The natural environment provides goods and services that are essential for our well-being and development. Every part of the natural environment that is capable of contributing to human well-being is a capital asset – part of our ‘natural capital’.

Introducing the GLOBE Natural Capital Initiative from GLOBE International on Vimeo.

Human activity has substantially degraded the natural environment. The global stock of natural capital and valuable goods and services that it provides are being rapidly depleted, in some cases irreversibly. However the status of natural capital is not captured comprehensively by conventional wealth accounting frameworks such as the UN System of National Accounts, or by economic activity measures such as GDP. Therefore there is an urgent need to implement effective methods and measures for natural capital accounting and to embed these within relevant legal and policy frameworks.


The 1st and the 2nd editions of the GLOBE Natural Capital Legislation Study were designed to inform efforts by legislators to address these needs. The 2nd edition of the Study, published in 2014, highlights experiences developing legal and policy frameworks for natural capital accounting, challenges and lessons learned in twenty-one countries and outlines a vision for future action to improve the global knowledge-base concerning legal and policy options for managing natural capital. It was produced with the support of Deutsche Gesellschaft für Internationale Zusammenarbeit (GIZ) GmbH on behalf the German Federal Ministry for Economic Cooperation and Development (BMZ), and launched at the GLOBE Natural Capital Summit, held at the German Bundestag in 2013.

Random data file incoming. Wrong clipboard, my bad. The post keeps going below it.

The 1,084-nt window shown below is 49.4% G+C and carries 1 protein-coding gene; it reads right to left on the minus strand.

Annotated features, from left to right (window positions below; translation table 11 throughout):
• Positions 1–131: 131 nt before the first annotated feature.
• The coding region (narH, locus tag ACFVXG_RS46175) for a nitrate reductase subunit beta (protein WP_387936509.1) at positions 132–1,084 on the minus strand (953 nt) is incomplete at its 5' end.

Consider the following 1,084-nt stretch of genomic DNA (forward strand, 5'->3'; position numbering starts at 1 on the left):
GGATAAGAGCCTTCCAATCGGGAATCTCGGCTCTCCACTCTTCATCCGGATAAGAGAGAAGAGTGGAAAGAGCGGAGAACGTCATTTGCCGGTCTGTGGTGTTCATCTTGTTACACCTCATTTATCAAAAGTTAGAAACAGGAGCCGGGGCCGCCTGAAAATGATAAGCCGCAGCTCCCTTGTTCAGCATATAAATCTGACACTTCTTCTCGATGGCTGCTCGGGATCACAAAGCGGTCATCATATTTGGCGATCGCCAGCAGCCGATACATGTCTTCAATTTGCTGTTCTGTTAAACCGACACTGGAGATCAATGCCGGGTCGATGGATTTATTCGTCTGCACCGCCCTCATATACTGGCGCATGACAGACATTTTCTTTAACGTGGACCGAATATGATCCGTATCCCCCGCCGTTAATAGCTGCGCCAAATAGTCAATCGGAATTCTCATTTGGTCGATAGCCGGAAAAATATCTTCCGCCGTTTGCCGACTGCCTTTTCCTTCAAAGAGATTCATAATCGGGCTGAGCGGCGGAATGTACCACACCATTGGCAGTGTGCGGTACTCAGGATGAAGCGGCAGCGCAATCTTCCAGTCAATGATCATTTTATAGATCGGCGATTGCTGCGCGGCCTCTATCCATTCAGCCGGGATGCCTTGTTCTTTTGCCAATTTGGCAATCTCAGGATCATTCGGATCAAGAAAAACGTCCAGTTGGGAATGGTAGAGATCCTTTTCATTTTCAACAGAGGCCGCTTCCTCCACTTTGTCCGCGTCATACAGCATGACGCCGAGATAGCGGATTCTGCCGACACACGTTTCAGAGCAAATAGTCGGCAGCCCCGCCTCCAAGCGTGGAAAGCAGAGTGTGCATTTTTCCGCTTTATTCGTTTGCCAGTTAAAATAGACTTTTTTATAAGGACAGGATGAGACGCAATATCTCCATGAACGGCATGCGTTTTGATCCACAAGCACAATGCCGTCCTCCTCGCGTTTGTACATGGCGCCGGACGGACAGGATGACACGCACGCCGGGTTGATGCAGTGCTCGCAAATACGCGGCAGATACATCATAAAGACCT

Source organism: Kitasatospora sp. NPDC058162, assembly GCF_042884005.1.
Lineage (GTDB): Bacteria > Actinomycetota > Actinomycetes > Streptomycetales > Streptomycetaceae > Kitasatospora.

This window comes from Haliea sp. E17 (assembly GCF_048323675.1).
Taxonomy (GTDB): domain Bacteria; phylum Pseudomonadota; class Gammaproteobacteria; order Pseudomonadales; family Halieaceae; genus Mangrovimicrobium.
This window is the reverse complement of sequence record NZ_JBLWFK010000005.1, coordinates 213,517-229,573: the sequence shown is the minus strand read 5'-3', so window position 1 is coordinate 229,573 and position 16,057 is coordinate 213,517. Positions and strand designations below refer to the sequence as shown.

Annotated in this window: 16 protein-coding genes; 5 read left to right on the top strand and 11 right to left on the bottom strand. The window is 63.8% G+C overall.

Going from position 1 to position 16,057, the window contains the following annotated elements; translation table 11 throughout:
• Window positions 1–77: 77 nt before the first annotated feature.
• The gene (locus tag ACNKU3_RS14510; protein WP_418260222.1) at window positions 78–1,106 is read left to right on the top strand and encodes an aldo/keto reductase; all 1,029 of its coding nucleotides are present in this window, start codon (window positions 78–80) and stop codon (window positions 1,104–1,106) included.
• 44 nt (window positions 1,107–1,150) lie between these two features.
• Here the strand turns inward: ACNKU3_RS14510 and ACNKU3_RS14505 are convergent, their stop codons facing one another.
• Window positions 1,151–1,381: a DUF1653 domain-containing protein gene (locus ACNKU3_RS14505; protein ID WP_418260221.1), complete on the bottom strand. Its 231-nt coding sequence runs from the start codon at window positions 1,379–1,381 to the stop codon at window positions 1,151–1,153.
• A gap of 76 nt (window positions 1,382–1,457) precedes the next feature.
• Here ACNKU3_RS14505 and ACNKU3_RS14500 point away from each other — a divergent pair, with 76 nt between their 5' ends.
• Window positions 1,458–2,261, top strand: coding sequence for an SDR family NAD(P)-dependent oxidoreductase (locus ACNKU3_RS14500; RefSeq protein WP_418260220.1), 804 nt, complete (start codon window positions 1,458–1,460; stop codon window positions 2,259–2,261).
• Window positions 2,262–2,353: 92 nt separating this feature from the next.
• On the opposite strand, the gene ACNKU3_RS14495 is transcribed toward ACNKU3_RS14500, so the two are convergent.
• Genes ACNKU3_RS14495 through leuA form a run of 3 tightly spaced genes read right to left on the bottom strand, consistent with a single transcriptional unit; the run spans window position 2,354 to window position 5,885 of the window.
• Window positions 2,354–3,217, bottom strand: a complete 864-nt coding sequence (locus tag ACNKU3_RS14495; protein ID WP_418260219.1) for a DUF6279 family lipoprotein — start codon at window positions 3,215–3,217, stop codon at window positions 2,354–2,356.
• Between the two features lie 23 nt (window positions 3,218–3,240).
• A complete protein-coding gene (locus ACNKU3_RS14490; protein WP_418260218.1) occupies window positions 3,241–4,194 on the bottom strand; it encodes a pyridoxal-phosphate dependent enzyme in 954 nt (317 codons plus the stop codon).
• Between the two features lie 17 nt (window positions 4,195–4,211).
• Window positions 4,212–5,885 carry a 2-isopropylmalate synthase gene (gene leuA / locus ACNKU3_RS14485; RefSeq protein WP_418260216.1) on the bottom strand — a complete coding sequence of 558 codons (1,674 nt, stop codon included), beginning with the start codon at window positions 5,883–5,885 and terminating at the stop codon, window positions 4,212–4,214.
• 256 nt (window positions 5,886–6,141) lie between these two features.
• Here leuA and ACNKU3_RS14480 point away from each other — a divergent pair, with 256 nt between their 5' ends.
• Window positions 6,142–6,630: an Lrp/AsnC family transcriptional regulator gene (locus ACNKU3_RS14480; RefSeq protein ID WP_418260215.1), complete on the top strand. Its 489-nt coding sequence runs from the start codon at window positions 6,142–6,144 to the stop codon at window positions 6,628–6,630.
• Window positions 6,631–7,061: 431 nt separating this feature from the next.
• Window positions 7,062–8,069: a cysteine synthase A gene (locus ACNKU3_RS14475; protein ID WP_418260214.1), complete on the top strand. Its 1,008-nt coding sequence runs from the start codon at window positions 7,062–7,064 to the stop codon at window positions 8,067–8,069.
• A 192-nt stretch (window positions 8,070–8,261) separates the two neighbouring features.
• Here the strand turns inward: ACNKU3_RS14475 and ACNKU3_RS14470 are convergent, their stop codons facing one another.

This Study's three key conclusions are:

  1. Efforts to develop laws and policies for natural capital accounting rely on continued cooperation and diverse forms of support. This entails international effort – accounting standards such as UN–SEEA; commitments and goals such as the post-2015 SDGs and Convention on Biological Diversity; capacity-building and research partnerships such as WAVES. It also entails national efforts – across various parts of government and diverse stakeholders, including communities and the private sector.
  2. There is no ‘best practice’ approach to legal and policy reform for natural capital accounting. The task is complex and specific to national circumstances, cutting across many policies, institutions and sectors. Frameworks may involve combinations of new legislation, and new action under old laws. Practical national approaches that may prove useful for others are outlined.
  3. A key future challenge for legislators is to develop and share innovative approaches for sustainably managing natural capital. Accounting is an important step towards that goal – others are needed. This Study highlights initial steps that countries have taken to link natural capital accounting with broader strategies for natural capital management
Resuls in the 1st Edition of the Study (download here) of 2013, covering eight countries, had shown that:
  • All eight countries are moving beyond thinking and experimentation towards the proper integration of natural capital into national accounting and policy making process.
  • However none of the countries is advancing comprehensively on all the necessary fronts - wealth accounting, development of national ecosystem assessments, valuation of ecosystem services and institutional and legislative reform.
  • The most comprehensive natural capital-specific legislation and policies are to be found in developed countries, although these are nonetheless failing to carry out a comprehensive overhaul of policies affecting natural capital, i.e. the unsuccessful 'structural greening' of the EU Common Agricultural Policy.
  • Substantive progress is taking place in emerging economies, which shows how natural capital accounting is increasingly understood as an indispensable instrument supporting decision-making towards sustainable and inclusive socioeconomic development. In particular the popularity of payment per ecosystem services programmes in developing countries is a testament to the increased awareness of the linkages between environmental protection and sustainable economic development.